Michael Skolnik’s story sparked many emotions for me. I thought of how often we as health care providers don’t really listen to our patients and their families. We often assume that we know what is best for the patient because we have the scientific knowledge to understand their disease and how to manage it. At times, we push our own agendas and expect our patients will go along with whatever we recommend to them. We may even become irritated if they disagree with the plan or proposed procedure.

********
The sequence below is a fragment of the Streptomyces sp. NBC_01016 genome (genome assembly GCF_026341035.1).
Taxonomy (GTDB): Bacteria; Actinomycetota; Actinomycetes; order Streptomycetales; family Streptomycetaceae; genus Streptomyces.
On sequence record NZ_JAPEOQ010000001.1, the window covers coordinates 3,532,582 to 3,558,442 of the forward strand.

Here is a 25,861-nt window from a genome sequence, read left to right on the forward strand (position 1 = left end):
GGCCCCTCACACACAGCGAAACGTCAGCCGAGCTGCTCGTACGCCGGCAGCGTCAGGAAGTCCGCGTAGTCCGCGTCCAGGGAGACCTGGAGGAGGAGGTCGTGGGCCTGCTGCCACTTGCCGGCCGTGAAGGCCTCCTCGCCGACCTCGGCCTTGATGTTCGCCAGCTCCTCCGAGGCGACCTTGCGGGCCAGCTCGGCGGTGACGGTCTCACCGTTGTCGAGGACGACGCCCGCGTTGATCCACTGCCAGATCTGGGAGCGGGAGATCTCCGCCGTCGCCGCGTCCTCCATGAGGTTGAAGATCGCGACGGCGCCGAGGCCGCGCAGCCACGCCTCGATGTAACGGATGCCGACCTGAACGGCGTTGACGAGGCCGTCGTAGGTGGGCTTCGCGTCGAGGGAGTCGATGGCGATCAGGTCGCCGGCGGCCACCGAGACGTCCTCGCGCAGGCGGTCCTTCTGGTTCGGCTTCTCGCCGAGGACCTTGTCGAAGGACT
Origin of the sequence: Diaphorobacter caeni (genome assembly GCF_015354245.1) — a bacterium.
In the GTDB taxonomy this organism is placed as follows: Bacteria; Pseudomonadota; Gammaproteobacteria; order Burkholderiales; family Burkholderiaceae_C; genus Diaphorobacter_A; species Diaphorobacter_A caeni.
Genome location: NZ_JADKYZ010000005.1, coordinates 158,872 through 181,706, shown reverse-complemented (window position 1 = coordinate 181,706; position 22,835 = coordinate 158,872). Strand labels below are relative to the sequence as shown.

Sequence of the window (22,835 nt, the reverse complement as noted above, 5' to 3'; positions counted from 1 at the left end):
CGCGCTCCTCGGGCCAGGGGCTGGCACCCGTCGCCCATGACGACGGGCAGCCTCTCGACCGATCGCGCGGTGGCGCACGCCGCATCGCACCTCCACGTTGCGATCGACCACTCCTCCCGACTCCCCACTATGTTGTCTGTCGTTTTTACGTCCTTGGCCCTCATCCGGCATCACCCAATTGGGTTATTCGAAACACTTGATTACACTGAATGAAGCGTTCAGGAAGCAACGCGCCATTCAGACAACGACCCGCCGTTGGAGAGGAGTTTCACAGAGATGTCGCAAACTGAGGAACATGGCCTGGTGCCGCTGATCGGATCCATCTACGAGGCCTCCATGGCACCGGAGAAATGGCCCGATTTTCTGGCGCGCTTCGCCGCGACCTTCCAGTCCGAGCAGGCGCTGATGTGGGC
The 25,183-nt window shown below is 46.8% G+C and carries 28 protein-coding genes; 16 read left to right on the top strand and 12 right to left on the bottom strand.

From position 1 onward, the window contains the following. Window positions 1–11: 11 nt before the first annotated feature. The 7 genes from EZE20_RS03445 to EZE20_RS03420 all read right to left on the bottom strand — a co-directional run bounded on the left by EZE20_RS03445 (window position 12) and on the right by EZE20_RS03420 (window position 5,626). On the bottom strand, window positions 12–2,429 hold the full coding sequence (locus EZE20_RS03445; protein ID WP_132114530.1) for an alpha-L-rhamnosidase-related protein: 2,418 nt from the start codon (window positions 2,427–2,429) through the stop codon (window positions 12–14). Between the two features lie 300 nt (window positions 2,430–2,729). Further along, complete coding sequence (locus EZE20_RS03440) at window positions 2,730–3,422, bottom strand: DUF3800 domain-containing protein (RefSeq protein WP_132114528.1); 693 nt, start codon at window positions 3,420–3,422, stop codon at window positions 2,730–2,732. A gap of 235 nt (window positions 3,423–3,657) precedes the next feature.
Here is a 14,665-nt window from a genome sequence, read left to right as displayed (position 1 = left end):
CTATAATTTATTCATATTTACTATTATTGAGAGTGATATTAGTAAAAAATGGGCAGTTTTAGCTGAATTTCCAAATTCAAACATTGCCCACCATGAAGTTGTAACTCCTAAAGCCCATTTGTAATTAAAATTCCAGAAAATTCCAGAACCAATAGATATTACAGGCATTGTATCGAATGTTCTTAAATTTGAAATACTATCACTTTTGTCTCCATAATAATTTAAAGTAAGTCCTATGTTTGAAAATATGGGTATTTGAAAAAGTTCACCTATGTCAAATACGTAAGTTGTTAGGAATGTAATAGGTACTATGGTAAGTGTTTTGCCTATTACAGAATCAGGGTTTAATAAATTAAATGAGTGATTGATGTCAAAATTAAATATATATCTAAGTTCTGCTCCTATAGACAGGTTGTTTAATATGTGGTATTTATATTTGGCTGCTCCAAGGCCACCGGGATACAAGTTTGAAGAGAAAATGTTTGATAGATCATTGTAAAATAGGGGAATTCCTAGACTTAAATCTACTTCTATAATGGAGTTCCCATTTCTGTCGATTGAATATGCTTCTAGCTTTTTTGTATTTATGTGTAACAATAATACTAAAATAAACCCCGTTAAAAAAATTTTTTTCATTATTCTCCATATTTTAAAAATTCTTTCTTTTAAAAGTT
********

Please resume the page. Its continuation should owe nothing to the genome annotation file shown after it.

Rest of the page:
I think that Michael’s story shows how important stopping and listening is. Patients and their families have a right to decide what they feel is best and we do not have the right to take that away from them. As we brought up during a discussion today, it is even important to give patients the option of choosing no treatment or only supportive treatments rather than invasive procedures. It is important to remember that the goal for all patients isn’t cure, sometimes the goal is to maintain quality of life whatever that may mean to that individual.